A perfect sunny afternoon with a visit to a country pub is the stuff of a tourism marketing executive’s dream.
Thankfully in Northamptonshire we get to do it for real, with dozens of good rural pubs.
Part of the fun of going to a good county pub is knowing that generations have gone there before you. Since the 16th century, the ‘Tolly’ (Tollemache once being the name of the Lords of the local manor) has been there for travellers, heading north to Leicester or south to Northamptonshire towns. In the 1500s, the Tudors were swaggering around their Northants hunting grounds. Althorp and Boughton’s stately homes were hardly under construction, and Cromwell’s New Model Army hadn’t even been conceived.
A family lunch at the 2018 Tolly meant we arrived not on horseback but in a Ford Focus. Mobile phones telling us how to get there were (briefly) put away and the local posh Warner Edwards gin replaced flagons of ale. How far we’ve come.
The pub food is also distinctly 21st century. The menu is long, with hearty stew or steak options jostling alongside pizzas, burgers and vegan salads.
There were five in our party, ushered through to the smaller section of the restaurant near a window. Menus are printed on paper clipped to large boards, and we quickly decided to push the boat out and have starters. A nibble board (£7.50) with an unusual mix of olives, bread and caramelised onions and some deep fried tortilla chip type things with warm cheese. We had to ask for butter, not sure if it wasn’t included or had just been forgotten. There was some envy of the other choices, a very generous salmon and crayfish dish in bloody Mary mayo on sourdough toast (£7) and crispy belly pork bites with apple sauce and mustard (£6.50).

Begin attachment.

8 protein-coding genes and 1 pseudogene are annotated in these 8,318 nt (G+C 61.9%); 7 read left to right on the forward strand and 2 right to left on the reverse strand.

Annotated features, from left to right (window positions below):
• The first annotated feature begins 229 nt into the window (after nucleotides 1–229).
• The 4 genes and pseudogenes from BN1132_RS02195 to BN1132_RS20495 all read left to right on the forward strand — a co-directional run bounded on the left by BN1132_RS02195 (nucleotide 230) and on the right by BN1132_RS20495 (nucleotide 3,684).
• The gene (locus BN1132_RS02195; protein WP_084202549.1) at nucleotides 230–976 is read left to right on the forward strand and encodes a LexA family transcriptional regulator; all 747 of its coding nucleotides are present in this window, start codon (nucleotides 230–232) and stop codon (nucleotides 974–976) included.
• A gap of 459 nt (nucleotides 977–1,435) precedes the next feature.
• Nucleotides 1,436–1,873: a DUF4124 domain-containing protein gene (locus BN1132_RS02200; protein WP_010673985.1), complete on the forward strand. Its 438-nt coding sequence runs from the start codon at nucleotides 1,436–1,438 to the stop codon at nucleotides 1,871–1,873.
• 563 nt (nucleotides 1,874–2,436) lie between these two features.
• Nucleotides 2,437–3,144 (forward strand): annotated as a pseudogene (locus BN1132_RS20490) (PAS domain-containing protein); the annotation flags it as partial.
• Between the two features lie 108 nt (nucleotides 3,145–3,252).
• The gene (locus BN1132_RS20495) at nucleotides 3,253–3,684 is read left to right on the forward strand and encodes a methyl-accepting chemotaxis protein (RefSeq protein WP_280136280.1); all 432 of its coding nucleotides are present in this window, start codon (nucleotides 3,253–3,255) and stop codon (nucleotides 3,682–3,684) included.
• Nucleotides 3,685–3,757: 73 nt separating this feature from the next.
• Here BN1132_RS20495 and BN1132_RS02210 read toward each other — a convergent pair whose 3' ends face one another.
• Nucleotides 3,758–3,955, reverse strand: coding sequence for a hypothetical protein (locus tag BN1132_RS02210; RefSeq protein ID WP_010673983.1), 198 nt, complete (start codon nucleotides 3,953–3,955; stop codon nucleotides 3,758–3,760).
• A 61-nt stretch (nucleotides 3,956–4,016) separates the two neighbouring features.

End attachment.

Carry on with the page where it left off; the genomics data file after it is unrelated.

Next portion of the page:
Mains chosen were perhaps, in retrospect, not making the most of the menu. A ‘hero’ burger (£15, changing on a monthly basis and giving a quid of each sold to charity), was in honour of local rugby hero Paul Diggin. This had bacon, mushrooms, cheese and tomato with two home-made burgers, plus onion rings and cheesy chips that came up on the bill as an extra £1.50, disappointing when the burger was already quite pricey. The burger, however, was delicious. A 10oz sirloin steak was £18.50 and again, cheesy chips cost an extra £1.50 (although we think that’s a bit steep for a slosh of cheese sauce). The Red Lion Burger (£15 and another £1.50 for the ‘chavvy cheese’ offered by our waitress, was sadly a little dry and Penda’s friend didn’t finish it. A smaller guest however seemed perfectly happy with a slice of garlic bread and chicken breast dippers and chips and peas (£7.50in all).
As we were determined to make it the special anniversary lunch we’d promised ourselves, we chose desserts of sticky toffee pudding (£6) and a warm cookie and ice cream (£6) while the junior ice cream was another £2.50. Three flat white coffees and the rest of the drinks bill, mostly soft drinks and a couple of beers, brought the bill to a rather unexpected total of just shy of £150. For five.
Yes, the food was mostly good – the individual starters especially, and the toffee pud. But it seemed quite expensive at roughly £30 a head, even with drinks.
We peeked through into the rear part of the restaurant which was bigger and lighter, with lots more tables, and I expect for Sunday lunch it’s packed, and we would return to try out the beef, pork or vegetarian roasts offered (booking is advised).
We left feeling suitably full for a long, large lunch, although still slightly blind-sided by the bill. So much of what the Tolly does is right. Locally sourced produce is front and centre. The pub has a strong link with the delicious Warner Edwards gins made just up the road. There are views across the ancient Northants countryside from a roomy garden and play area at the back and the staff are pleasant and speedy. It’s won awards, it’s pretty, and historic, and although it is a Charles Wells pub, it also has the very good fortune of a link-up with a brilliant gin company, a popular bed and breakfast over the road and an interesting history dating back 500 years.
The Tolly is indeed a county pub that is the tourism marketing executive’s dream come true.